Neanderthals Had Fashion Too, Unearthed Jewelry Implies
Neanderthals may have seemed brutish and dumb, but they certainly had style. A new study has shown that before the prehistoric humanoids mysteriously disappeared from the face of the Earth, they were wearing eagle talons as jewelry on their bodies.
A study recently published in the journal PLOS One details how researchers identified eight ancient claws from white tailed eagles in a cave in Croatia that must have served as a Neanderthal camp 130,000 years ago. Four of the talons even had distinct notches and cut marks to suggest they had once been strung together as part of a necklace or bracelet.
David Frayer, an anthropologist at the University of Kansas recently even called the discovery "absolutely stunning," adding that it fits in with an emerging idea that Neanderthals were much more intelligent beings than originally thought.
"Neanderthals are often thought of to be simple-minded mumbling, bumbling, stumbling fools," Frayer said in a statement. "But the more we know about them the more sophisticated they've become."
[Credit: University of Kansas ]
And he's not wrong. Over the last year alone, Nature World News has reported on at least eight stories detailing more and more evidence of how smart these "sub humans" really were, cooperating with early humans, catching evasive prey like pigeons and even dolphins with hunting traps, crafting their own bone tools, and even developing their own art forms.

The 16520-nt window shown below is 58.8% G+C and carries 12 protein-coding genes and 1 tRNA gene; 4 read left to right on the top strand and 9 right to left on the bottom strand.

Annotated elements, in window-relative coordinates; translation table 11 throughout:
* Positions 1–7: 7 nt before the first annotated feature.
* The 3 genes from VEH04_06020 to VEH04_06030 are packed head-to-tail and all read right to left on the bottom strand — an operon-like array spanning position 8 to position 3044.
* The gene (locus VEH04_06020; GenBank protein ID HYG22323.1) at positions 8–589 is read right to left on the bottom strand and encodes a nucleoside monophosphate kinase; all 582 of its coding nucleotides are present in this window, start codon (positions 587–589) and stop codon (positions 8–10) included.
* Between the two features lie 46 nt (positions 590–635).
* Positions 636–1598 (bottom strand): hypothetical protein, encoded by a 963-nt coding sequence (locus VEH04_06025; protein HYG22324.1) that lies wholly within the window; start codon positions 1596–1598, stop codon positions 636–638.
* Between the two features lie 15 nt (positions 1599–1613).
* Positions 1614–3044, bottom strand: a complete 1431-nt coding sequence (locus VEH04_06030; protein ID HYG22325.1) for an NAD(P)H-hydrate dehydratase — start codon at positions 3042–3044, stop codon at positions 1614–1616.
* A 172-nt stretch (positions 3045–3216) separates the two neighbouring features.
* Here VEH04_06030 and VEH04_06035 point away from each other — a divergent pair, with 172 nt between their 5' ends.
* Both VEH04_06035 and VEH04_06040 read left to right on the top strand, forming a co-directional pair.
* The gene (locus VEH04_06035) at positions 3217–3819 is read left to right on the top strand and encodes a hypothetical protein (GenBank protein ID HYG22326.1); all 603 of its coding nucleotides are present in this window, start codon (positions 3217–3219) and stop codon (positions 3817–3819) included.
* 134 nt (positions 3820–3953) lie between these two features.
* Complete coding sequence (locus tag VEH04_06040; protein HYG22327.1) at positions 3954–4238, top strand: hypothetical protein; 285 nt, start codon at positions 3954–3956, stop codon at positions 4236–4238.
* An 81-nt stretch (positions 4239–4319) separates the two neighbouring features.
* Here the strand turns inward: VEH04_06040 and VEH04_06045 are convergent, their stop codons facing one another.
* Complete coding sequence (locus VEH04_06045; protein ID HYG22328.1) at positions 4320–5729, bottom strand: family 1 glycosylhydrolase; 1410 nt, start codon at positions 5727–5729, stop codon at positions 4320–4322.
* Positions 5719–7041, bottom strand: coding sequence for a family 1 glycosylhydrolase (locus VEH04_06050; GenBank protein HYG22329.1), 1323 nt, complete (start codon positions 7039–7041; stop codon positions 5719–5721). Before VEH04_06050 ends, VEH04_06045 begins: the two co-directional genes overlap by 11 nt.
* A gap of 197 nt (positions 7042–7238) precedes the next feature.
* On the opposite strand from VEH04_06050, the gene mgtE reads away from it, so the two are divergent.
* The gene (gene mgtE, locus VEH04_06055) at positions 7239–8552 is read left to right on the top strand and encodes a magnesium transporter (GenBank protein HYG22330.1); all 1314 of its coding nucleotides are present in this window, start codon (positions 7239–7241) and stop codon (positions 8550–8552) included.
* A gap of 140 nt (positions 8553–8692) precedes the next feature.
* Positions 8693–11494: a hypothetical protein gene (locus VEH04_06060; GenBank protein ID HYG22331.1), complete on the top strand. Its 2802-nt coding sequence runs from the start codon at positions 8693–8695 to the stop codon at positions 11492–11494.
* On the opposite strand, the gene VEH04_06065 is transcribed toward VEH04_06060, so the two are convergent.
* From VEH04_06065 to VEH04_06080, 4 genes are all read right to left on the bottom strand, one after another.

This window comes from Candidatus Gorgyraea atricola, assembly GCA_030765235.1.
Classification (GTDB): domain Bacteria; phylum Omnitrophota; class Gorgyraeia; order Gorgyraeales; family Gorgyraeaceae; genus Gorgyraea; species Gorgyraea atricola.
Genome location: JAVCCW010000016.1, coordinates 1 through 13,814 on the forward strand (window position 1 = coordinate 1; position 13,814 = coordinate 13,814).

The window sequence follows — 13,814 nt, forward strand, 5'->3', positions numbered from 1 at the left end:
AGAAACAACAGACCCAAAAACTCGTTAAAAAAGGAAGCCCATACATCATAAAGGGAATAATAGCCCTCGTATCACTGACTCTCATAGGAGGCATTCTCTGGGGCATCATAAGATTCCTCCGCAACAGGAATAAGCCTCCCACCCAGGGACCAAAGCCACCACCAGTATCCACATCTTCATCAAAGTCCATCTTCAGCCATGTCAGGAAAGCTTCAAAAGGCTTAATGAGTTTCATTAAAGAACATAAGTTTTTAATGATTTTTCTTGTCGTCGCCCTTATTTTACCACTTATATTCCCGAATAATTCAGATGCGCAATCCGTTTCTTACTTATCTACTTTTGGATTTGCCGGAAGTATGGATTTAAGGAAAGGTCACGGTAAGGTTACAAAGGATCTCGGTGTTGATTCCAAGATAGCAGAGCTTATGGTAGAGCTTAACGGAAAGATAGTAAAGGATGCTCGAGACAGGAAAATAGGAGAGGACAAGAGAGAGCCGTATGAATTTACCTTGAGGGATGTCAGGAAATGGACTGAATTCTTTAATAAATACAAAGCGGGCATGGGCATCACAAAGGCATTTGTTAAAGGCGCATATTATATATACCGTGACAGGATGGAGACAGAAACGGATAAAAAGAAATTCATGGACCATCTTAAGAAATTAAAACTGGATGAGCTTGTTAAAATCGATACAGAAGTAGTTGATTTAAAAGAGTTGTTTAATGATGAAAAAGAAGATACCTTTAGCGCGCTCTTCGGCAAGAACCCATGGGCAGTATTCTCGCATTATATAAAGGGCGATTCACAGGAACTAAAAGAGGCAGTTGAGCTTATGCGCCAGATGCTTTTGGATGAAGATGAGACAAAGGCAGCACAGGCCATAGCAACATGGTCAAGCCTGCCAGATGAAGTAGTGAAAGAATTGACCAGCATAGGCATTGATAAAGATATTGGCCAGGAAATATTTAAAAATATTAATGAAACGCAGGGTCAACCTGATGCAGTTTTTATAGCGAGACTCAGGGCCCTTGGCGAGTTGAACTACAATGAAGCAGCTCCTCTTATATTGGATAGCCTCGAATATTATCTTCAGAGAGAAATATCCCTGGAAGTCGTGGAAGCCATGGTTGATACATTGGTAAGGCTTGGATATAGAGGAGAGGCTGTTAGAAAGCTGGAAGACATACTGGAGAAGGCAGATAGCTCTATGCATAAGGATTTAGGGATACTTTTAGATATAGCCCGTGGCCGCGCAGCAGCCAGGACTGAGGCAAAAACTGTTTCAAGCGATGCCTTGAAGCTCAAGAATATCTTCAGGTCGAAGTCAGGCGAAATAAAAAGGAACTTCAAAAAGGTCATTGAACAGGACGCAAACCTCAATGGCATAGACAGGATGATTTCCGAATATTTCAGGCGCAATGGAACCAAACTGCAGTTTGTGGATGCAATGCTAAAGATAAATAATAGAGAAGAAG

At this Neanderthal site in particular, archaeologists have found more than 900 Neanderthal bones dating between 120,000 and 130,000 years ago. Alongside the eagle talons, they also found primitive stone stools, a fire pit, and the bones of tasty rhinos and cave bears. Evidence indicated that the cave had not been touched by humans until it was excavated by explorers 100 years ago, helping press the argument that the claw jeweler was undoubtedly crafted by "brutish" Neanderthals.
There is even evidence that the crafter of these ornaments has an eye for detail, with some of the talons boasting evidence of polishing.
"It really shows a level of technical sophistication," Frayer pressed.
He even goes as far as to suggest that the craftsmen who made the jewelry were likely catching the birds they came from live, as discarded eagle talons are not a common find. That fact alone is certainly a strong sell for Neanderthal intelligence and guile, as catching a bird of prey is no easy task.
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